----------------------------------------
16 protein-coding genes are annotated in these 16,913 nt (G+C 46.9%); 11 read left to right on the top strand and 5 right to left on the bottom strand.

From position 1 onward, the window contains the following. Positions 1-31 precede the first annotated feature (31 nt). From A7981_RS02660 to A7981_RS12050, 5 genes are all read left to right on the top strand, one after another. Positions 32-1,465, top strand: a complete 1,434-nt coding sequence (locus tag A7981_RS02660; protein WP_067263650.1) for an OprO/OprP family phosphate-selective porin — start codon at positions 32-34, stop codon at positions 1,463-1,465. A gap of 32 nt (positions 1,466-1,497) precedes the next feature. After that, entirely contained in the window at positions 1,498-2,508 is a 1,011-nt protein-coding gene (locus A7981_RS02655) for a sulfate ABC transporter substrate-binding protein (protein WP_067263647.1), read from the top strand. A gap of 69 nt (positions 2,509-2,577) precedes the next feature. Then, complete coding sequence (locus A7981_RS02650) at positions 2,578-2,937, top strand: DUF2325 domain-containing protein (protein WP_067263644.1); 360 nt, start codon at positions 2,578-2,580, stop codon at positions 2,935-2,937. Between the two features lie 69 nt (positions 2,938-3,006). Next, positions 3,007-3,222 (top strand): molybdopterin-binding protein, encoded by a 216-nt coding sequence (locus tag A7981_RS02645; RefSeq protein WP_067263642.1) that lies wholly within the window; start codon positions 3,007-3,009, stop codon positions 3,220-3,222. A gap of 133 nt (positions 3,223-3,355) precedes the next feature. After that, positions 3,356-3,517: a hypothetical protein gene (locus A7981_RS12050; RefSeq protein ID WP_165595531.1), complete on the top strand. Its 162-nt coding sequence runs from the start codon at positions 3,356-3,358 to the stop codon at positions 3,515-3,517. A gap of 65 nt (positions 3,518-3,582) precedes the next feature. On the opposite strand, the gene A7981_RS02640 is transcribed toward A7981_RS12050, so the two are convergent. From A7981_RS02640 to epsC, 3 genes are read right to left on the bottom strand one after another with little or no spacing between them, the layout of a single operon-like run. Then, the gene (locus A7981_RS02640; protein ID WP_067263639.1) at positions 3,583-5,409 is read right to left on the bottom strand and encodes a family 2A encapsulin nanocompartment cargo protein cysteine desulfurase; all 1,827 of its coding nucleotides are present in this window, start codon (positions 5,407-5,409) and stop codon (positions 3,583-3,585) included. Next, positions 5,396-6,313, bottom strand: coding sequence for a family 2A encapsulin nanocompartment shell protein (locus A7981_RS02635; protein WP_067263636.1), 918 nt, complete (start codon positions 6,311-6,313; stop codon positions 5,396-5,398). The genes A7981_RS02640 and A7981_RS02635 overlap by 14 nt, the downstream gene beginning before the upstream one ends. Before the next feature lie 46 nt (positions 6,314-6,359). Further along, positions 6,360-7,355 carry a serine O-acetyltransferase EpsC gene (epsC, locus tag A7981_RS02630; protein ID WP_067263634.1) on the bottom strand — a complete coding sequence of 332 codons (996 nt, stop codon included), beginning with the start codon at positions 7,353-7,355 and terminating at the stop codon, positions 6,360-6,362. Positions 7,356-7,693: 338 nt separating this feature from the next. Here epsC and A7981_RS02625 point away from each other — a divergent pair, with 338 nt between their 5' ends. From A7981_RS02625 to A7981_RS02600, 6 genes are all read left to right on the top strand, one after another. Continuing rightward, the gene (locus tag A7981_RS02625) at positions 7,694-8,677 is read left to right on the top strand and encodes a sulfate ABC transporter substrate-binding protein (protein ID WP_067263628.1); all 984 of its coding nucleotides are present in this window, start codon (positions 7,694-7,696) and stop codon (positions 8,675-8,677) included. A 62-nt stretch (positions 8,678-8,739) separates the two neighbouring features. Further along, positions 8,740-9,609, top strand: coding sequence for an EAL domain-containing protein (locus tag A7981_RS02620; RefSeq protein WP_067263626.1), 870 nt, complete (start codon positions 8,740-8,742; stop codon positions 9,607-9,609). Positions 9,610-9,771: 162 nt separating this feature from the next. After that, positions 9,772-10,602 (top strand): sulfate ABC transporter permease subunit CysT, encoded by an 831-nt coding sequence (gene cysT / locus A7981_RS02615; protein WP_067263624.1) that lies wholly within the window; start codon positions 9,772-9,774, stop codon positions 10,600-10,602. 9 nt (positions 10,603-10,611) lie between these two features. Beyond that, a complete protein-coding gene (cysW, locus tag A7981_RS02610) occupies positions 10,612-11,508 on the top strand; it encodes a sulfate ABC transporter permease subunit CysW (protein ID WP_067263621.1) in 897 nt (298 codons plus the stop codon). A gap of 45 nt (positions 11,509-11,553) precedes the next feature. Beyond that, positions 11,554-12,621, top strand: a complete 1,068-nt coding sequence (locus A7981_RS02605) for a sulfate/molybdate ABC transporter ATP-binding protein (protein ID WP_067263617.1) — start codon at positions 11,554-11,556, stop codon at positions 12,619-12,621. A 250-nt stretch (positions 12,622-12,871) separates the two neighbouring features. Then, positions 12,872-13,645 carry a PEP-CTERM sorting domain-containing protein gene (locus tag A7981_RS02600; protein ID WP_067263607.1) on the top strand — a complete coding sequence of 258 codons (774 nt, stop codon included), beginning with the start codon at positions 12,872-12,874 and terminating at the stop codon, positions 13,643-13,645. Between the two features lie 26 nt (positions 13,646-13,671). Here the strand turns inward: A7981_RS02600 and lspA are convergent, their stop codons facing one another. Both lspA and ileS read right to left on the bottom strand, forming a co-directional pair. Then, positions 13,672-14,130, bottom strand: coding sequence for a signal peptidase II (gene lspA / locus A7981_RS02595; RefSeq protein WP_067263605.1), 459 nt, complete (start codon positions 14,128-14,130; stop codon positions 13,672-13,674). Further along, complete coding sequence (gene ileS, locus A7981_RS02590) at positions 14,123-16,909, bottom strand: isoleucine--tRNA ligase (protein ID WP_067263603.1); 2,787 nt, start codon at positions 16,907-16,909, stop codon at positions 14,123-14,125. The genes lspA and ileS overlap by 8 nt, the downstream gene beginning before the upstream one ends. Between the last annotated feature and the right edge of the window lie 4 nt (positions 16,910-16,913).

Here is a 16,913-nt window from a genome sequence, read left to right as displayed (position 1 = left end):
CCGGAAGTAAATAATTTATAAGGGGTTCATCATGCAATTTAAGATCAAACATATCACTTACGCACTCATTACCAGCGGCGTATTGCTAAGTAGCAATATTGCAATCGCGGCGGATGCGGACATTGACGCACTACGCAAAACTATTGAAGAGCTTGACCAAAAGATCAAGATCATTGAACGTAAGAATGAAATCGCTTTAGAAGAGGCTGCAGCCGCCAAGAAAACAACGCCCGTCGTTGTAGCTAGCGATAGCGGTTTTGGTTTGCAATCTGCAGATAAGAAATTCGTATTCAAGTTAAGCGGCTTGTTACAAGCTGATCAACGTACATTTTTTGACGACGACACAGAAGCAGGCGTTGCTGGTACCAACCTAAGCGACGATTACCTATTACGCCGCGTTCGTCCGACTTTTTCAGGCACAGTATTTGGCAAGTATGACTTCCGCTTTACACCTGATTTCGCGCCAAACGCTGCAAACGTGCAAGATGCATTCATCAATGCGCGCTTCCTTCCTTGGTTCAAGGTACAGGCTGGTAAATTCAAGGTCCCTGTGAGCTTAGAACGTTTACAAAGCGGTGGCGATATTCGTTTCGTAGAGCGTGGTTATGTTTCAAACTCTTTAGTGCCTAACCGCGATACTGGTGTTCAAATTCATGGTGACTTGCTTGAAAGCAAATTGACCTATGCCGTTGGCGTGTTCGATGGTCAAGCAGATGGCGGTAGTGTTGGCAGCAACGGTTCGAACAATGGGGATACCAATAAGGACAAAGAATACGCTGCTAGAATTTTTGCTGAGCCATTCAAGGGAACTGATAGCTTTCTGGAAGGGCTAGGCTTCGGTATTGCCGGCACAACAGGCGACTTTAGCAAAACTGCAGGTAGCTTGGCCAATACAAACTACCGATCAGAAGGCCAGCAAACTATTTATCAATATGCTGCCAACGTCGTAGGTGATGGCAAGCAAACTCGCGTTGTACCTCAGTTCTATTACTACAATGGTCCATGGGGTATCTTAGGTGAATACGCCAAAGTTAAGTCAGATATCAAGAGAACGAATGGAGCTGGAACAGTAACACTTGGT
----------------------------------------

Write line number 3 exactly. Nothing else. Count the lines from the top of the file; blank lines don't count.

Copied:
Here is a 16,913-nt window from a genome sequence, read left to right as displayed (position 1 = left end):